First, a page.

The polar bear perched on a small wedge of ice has become a clichéd symbol for the way climate change is affecting animal life, but those bears still have some good food days, as indicated by an astonishing recent event in Siberia.

At least 230 of the animals converged on the carcass of a beached bowhead whale on the region's northern coast to feast on the bounty.

This may be a common occurrence in polar bear societies, but there aren't necessarily always people around to see it. This time, there were - a tourist group with Heritage Expeditions, led by founder Rodney Russ.

"Today has been one of those days I or anybody else with me will never ever forget," Russ wrote on his blog. "You had to live it to believe it, even now there are people pinching themselves to make sure it really happened."

bears2Alexander Gruzdev/Wrangel Island State Nature Reserve

The bowhead whale can grow up to around 18 metres (59 feet), and can weigh over 91 tonnes (110 tons). That's a lot of food for hungry polar bears, and Russ's team counted 150 of all sizes, possibly attracted by the powerful smell in their sensitive noses - polar bears can smell a seal up to 32 kilometres (20 miles) away.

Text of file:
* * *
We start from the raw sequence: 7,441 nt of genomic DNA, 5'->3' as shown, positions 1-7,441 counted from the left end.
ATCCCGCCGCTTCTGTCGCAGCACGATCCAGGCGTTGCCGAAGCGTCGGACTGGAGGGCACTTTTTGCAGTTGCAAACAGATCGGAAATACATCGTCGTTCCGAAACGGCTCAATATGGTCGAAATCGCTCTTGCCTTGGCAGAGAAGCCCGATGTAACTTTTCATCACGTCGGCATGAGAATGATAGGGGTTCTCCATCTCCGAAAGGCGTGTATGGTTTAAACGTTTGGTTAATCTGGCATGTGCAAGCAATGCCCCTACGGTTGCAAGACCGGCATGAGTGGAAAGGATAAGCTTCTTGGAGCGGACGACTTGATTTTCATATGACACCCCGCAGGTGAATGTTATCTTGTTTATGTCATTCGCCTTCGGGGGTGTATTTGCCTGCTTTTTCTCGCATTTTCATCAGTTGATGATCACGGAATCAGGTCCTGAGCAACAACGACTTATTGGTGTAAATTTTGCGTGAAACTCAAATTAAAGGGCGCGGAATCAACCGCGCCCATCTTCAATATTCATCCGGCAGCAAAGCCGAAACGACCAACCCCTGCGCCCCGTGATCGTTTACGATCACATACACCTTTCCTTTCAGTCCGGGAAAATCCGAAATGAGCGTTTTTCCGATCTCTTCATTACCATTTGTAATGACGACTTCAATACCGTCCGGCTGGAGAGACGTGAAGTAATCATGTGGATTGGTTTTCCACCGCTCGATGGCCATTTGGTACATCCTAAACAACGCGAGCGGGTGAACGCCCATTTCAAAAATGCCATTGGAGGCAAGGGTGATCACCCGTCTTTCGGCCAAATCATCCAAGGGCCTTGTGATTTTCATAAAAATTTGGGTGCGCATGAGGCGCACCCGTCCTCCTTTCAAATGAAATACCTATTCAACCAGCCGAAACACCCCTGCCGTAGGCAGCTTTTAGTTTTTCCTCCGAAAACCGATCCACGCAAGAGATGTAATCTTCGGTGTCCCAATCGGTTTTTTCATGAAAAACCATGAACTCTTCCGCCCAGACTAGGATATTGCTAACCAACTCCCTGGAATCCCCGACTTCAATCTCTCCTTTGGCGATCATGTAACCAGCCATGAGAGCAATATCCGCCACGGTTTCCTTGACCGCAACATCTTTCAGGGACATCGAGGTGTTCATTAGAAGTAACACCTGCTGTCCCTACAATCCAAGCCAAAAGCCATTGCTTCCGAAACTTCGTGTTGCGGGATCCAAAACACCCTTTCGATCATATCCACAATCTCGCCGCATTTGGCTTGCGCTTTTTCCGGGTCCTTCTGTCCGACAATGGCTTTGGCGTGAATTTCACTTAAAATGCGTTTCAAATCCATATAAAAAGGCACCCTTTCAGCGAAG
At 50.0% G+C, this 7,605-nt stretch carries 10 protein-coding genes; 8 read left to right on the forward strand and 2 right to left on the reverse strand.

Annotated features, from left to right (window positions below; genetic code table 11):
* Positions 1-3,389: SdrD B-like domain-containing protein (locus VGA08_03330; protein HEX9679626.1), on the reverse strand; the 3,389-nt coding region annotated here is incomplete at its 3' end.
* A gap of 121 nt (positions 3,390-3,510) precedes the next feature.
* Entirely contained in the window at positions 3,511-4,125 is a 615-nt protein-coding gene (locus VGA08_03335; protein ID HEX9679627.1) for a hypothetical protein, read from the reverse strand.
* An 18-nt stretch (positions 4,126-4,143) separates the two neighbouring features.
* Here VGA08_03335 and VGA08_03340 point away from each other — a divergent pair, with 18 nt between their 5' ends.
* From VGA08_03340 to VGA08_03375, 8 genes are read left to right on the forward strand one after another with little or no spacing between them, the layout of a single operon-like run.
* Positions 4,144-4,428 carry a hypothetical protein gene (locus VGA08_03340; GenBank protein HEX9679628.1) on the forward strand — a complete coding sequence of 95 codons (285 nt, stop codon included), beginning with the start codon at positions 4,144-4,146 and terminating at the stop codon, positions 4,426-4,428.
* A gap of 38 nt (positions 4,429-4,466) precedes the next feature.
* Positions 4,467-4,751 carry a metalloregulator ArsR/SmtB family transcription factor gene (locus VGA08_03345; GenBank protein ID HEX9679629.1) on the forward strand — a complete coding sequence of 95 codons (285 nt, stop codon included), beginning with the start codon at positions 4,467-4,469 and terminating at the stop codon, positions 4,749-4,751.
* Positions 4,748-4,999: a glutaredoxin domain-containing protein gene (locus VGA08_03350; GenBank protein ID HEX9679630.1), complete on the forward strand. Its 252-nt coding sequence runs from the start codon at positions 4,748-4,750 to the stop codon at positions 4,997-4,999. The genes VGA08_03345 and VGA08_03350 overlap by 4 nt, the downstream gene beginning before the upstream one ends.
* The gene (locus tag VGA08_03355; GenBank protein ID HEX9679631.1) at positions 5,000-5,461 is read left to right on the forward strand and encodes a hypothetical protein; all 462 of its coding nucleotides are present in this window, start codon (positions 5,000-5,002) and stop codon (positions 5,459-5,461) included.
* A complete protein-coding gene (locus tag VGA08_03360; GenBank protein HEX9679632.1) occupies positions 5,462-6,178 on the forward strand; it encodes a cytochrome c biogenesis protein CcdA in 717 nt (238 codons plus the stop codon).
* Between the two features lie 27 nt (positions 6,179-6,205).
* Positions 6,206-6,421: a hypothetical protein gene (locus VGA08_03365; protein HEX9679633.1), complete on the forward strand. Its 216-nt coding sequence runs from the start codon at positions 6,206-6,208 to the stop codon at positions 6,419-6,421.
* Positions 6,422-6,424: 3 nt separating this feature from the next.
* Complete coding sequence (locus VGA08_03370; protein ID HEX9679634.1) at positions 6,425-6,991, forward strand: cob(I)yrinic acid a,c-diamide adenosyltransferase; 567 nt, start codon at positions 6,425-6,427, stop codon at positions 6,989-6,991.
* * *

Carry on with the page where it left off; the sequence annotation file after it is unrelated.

But there were more than that, according to the Wrangel Island State Nature Reserve, which conservatively estimated a number of 230 bears gathering for the banquet. 

"There were male and female bears, some with little bears of all ages, two female bears with four little ones," the official press release said.

Polar bears aren't officially endangered, but their lives aren't all smooth sailing, either. According to the International Union for Conservation of Nature's Red List of threatened species, polar bears number just an estimated 26,000 individuals worldwide.

bears3Alexander Gruzdev/Wrangel Island State Nature Reserve

They're not endangered, but the Red List does list them as vulnerable, as it mostly has for decades. The primary threat is their changing habitat.

Polar bears depend on sea ice to get access to their prey, yet sea ice loss is much more rapid than climate models predicted, the IUCN notes. It's forcing them into contact with humans as they move farther inland, and into risky and abnormal behaviours, such as cannibalism.

A warming climate could also increase the risk of disease and parasites, including both existing and new pathological threats. Climate change is the single most important threat to polar bear populations.

Notice of the rare event was sent to an international group of scientists who were working in the area on polar bear populations, so they were able to take thorough observations of the gathering.

These may be able to help further our understanding of polar bear ecology, which, according to the IUCN, is sadly lacking.